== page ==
Have Everyday Low Prices Trickled Down To Wal-Mart's Shares?

Nauman is a member of The Motley Fool Blog Network -- entries represent the personal opinion of the blogger and are not formally edited.

While everyone wants to get a good deal, selling based on low price alone is not always the best strategy for overall profits or shareholder value. Although this technique has worked for Wal-Mart (NYSE: WMT) for many years, with the economic changes of late, this big box retailer may have some quality competition on its hands.

Does price really matter?

With its market cap of more than $250 billion, Wal-Mart operates its retail stores in a number of different formats today. It's three key business segments include Wal-Mart U.S., Wal-Mart International, and Sam's Club.

Although Wal-Mart has competed for years on price, there is one area in particular, that of specialization, where it may fall a bit behind. With this in mind, savvy consumers who are seeking specialty products, or even customer service after the sale, may be better served elsewhere. For those who are still price conscious, especially with regard to consumer staples like canned goods and other more generic items, though, Wal-Mart may still offer the perfect solution.

In 1998, Wal-Mart opened a chain of grocery stores in the name of Wal-Mart Neighborhood Market. With the premise of being the "opposite" of its much larger superstores, the company aimed to woo shoppers with easier parking, aisles that were less crowded, and even a speedier checkout, a long-standing issue in Wal-Mart's more traditional locations.

Over the years, Wal-Mart has also entered into the service arena, offering a myriad of options including banking, auto services and tires, eye examinations (including prescription eyewear), and cell phone plans.

This added convenience has pulled countless numbers of consumers into Wal-Mart stores, many who would not otherwise have considered the retailer, knowing that nowhere else can they pick up groceries, get the oil changed in the car, be tested for glaucoma, and apply for a home loan all in one place!

The competitors' advantages

While the discount retailer Wal-Mart may stress its low prices, its close competitor, Target (NYSE: TGT), is more about appearing to be an "upscale discounter." Over the past few years, Target has worked hard to re-define itself, touting quality, yet with comparatively low prices to boot.

From an investment standpoint, Target projects quality as well. For 45 consecutive years, the company has raised its shareholder dividend, currently offering a tad over 2% as far as dividend yield. And, thanks in large part to strong consumer spending in the company's U.S. locations, Target is now eyeing an international expansion focused on Canada, with plans to open roughly 200 new stores in the great white north over the next five to ten years.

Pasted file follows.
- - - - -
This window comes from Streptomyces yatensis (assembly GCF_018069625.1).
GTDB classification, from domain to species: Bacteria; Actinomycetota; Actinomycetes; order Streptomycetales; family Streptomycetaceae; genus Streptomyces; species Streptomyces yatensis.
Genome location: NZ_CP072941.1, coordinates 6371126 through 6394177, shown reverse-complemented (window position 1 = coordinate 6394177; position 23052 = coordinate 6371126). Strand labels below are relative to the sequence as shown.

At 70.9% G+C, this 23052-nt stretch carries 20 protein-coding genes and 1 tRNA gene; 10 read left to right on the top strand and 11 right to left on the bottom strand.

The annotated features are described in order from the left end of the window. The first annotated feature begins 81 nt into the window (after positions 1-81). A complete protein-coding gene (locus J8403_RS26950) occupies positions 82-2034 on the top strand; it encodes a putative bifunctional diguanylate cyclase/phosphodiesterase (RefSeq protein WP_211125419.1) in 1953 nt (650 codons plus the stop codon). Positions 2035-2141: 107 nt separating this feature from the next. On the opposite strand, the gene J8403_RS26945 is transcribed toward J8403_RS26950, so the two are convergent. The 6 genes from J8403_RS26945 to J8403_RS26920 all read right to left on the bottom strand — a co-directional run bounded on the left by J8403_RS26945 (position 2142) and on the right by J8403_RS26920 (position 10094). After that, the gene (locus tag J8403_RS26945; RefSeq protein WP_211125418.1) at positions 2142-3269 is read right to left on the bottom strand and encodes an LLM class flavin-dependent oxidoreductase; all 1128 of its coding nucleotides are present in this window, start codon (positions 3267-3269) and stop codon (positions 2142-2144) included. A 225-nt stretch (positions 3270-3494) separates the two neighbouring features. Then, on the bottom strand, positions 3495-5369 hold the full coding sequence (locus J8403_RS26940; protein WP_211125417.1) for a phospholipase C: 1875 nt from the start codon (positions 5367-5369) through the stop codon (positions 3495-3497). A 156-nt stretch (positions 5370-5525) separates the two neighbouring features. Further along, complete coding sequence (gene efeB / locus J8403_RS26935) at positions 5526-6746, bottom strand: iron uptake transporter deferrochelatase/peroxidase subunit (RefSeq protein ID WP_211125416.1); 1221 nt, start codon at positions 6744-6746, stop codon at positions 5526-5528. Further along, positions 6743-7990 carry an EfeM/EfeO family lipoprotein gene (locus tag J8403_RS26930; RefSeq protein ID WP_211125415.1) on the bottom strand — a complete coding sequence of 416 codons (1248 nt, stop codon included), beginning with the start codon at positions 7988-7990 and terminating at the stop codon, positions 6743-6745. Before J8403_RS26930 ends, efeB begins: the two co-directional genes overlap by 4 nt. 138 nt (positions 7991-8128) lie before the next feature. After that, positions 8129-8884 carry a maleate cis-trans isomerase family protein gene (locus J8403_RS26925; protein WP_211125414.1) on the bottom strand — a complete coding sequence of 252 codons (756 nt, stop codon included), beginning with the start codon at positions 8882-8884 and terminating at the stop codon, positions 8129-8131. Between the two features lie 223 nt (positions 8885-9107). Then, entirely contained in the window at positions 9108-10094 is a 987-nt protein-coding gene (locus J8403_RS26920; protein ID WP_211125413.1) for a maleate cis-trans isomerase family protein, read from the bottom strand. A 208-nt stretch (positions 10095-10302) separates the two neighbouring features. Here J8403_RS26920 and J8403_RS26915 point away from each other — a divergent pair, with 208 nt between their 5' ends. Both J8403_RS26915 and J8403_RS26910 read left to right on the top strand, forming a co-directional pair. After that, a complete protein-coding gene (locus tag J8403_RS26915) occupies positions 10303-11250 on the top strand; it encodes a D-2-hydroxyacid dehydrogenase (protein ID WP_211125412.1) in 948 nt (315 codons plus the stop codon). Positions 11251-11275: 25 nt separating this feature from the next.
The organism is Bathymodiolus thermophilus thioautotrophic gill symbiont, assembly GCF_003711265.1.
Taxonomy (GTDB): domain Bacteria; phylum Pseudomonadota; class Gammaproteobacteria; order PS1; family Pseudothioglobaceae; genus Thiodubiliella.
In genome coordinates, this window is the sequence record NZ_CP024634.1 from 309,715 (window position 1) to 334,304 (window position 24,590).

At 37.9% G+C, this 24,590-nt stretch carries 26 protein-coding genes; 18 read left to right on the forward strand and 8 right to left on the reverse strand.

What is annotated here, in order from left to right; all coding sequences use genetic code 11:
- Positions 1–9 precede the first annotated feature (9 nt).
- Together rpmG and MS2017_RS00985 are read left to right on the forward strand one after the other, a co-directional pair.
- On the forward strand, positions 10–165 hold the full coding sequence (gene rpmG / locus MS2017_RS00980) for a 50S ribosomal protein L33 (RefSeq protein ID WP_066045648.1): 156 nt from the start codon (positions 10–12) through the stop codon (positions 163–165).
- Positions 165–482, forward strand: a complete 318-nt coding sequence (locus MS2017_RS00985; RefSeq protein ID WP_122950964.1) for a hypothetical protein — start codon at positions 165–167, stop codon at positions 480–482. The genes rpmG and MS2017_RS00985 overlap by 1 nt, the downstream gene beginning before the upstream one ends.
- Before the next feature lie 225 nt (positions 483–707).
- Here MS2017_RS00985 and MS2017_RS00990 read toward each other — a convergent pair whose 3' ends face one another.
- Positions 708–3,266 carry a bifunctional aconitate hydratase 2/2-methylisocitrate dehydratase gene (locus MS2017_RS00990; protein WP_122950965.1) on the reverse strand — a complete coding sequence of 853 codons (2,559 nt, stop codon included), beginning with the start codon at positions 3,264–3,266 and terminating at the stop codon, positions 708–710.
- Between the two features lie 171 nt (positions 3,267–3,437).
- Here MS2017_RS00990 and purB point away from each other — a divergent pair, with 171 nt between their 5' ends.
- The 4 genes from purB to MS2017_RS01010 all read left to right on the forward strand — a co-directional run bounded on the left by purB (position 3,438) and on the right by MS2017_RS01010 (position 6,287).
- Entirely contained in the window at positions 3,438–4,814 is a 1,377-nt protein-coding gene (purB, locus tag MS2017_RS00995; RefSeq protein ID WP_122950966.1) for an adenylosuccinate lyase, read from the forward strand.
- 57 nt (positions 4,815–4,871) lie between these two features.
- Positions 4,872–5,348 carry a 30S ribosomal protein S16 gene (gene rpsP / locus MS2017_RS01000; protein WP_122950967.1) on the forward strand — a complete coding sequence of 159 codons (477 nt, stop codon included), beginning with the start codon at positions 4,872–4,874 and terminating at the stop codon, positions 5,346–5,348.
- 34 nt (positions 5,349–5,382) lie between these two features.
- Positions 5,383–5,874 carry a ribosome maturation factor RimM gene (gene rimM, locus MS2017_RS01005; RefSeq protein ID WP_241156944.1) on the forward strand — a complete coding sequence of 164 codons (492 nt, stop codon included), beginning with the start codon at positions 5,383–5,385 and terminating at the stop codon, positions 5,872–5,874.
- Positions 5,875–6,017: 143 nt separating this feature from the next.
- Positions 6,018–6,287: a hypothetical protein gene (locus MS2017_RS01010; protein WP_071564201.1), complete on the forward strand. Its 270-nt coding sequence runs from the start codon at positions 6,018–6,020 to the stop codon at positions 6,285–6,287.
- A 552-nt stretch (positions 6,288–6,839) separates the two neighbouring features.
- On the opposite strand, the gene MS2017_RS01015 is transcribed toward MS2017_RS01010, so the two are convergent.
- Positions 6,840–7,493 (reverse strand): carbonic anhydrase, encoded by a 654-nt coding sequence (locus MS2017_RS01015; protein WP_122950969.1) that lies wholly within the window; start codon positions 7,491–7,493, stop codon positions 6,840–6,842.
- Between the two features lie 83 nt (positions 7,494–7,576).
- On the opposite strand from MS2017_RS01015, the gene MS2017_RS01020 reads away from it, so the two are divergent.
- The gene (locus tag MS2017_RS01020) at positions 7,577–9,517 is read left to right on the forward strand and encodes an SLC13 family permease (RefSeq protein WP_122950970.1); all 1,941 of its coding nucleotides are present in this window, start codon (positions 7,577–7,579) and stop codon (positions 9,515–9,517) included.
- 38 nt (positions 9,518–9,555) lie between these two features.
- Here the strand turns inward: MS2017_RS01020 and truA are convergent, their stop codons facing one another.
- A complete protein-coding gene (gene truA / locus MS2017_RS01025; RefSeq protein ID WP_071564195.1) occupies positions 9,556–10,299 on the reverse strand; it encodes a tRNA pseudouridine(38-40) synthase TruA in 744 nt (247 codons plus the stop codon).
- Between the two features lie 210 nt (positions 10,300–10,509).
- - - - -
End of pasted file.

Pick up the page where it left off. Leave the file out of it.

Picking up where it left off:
This aggressive growth has the potential to be a positive for both consumers and investors. In addition to likely share price growth, Target's rate of dividend increases also appears quite positive over both the short and long-term horizon.

Another big box store, Costco (NASDAQ: COST), has also come out with increased earnings, to the tune of more than 30% increase in just the second quarter of 2013 alone, due in large part to a more than 10% rise in its membership fees.

One big incentive for membership is that only members are allowed to purchase gasoline through the Costco pumps. And, as fuel prices have continued to bump up, the savings that can be obtained, even just one gallon at a time, all tend to add up. This can be great news for investors as, in addition, Costco has recently posted impressive numbers in terms of earnings per share, net income growth, and return on equity.

Similar to with Wal-Mart, though, both Target and Costco have had to alter, at least somewhat, the way they offer their products in order to continue to successfully compete in the low price arena. Even consumers who are not brand loyal need a reason to choose between the many discount retailers competing for a share of their dollar.

The bottom line

While consumers won't likely praise Wal-Mart for its happy or lucrative employment practices, the truth is that this big box retailer has a tremendous following of loyal shoppers, primarily due to its huge variety of products and its undeniably competitive pricing on goods and services. Although the company's share price is currently close to its 52-week high, there is still room for equity growth, along with dividend income of $1.88 per share, while investors hold on to their shares.


Nauman Aly has no position in any stocks mentioned. The Motley Fool recommends Costco Wholesale. The Motley Fool owns shares of Costco Wholesale. Try any of our Foolish newsletter services free for 30 days. We Fools may not all hold the same opinions, but we all believe that considering a diverse range of insights makes us better investors. The Motley Fool has a disclosure policy. Is this post wrong? Click here. Think you can do better? Join us and write your own!

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